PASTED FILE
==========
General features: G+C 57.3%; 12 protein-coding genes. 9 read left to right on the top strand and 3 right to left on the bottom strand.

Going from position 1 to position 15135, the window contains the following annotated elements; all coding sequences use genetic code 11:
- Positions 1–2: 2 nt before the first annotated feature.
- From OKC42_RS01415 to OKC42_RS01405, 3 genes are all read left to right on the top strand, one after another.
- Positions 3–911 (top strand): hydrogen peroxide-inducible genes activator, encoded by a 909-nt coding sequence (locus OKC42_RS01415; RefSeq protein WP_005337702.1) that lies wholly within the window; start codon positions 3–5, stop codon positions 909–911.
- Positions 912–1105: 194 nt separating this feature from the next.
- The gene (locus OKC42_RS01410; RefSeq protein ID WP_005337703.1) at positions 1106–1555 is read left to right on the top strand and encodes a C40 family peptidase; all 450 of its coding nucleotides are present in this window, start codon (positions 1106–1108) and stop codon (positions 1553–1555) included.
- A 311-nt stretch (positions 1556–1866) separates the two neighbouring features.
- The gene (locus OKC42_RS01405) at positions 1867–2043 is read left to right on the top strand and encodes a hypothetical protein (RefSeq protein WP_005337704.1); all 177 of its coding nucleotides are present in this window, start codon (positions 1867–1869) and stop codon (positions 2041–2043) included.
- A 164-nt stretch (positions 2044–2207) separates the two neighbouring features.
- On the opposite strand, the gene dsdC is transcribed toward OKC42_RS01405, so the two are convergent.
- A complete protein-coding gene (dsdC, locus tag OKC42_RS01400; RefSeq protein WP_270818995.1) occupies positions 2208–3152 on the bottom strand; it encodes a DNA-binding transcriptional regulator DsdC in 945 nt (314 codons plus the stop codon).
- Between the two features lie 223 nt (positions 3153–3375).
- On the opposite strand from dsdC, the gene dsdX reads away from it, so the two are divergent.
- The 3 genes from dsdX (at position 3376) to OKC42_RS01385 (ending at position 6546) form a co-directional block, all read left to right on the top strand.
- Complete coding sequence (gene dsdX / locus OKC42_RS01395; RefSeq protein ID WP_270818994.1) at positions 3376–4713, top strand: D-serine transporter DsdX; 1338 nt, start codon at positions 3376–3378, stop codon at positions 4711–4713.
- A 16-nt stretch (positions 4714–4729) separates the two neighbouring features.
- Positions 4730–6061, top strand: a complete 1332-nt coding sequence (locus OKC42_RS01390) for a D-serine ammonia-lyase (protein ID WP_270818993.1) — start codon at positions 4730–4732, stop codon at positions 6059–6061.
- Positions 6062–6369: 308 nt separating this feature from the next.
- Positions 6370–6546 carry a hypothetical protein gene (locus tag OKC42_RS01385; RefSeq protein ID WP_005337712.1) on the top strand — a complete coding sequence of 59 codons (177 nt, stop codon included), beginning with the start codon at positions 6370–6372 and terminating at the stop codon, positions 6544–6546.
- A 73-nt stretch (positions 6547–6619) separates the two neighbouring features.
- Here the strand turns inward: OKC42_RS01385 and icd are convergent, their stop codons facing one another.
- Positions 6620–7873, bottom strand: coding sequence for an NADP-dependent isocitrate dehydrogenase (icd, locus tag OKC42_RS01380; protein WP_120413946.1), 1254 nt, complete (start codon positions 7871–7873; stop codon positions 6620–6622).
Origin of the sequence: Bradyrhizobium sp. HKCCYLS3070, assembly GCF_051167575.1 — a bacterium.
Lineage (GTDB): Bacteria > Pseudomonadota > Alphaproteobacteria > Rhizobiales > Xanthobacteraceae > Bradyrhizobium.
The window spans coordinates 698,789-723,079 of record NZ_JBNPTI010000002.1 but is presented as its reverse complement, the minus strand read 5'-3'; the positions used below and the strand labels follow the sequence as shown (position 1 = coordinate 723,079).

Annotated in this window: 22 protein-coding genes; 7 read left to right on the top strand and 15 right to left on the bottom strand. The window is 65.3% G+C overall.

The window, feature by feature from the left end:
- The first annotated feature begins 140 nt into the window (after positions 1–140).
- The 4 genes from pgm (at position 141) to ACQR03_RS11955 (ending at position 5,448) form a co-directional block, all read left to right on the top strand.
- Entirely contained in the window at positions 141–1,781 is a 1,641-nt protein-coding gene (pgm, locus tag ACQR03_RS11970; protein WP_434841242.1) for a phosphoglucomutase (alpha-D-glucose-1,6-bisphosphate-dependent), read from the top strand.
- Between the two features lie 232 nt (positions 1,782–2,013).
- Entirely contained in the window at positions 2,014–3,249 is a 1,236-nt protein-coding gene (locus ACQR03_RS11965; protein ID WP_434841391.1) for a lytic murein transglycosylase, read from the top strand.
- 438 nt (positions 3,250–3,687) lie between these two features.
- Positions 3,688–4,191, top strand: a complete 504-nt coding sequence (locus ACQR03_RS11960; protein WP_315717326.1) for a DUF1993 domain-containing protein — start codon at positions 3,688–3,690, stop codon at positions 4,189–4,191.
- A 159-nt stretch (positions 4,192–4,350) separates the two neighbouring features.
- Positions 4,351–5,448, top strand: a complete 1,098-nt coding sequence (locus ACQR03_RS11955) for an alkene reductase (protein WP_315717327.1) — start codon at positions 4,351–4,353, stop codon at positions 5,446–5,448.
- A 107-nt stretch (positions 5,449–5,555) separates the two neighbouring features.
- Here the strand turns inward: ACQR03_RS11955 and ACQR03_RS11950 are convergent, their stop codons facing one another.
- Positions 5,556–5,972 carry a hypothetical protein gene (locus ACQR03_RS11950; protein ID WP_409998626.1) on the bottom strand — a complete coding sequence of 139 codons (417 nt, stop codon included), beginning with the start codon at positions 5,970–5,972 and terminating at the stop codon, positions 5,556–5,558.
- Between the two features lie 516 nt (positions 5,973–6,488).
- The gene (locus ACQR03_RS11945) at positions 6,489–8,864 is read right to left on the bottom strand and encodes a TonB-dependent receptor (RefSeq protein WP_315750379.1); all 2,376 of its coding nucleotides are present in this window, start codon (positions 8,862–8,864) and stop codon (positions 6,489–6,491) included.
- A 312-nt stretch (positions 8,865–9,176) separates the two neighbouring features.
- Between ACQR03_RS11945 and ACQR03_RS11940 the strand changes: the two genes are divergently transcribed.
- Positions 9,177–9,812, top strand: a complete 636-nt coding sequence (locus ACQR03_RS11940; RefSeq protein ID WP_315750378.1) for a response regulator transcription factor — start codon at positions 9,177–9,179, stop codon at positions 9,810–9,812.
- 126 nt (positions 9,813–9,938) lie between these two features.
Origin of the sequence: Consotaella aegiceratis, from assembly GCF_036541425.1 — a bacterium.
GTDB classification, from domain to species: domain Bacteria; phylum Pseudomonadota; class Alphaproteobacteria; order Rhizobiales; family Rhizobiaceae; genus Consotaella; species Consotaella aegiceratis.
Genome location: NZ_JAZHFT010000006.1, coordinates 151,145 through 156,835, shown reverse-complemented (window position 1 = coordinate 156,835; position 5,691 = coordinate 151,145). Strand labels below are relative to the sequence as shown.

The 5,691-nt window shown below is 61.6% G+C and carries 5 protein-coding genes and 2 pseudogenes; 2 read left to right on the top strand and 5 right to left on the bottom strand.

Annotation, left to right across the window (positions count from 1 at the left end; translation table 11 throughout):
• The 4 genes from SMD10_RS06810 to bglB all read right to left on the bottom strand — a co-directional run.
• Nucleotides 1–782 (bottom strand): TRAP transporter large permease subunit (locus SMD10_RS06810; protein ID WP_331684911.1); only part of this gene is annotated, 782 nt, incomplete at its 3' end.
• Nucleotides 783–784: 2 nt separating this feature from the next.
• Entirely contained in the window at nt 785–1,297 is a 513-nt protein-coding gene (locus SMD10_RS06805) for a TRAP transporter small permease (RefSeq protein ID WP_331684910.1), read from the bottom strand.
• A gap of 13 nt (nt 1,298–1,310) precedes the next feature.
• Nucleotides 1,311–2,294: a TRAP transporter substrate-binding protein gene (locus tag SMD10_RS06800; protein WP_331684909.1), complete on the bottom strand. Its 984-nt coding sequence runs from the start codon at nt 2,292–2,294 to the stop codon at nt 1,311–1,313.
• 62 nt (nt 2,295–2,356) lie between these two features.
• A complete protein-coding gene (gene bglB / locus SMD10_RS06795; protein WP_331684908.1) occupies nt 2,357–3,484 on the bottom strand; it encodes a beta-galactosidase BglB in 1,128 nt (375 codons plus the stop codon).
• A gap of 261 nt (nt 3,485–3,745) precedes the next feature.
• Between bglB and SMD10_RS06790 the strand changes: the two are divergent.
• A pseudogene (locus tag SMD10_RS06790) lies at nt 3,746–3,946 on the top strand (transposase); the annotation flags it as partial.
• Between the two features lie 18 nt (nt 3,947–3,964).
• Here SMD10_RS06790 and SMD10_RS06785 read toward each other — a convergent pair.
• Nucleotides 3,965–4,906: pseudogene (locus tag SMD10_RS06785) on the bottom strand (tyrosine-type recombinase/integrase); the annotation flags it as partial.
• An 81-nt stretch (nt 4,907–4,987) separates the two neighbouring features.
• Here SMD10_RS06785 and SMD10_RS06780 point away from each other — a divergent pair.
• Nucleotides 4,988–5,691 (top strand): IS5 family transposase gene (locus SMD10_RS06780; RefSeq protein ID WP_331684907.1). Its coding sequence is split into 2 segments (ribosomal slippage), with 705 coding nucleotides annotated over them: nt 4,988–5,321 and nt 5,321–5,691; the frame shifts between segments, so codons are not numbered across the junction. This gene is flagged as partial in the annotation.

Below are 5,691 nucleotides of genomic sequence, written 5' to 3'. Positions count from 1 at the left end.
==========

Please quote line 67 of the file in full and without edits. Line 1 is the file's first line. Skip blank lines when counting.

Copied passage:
• Here SMD10_RS06785 and SMD10_RS06780 point away from each other — a divergent pair.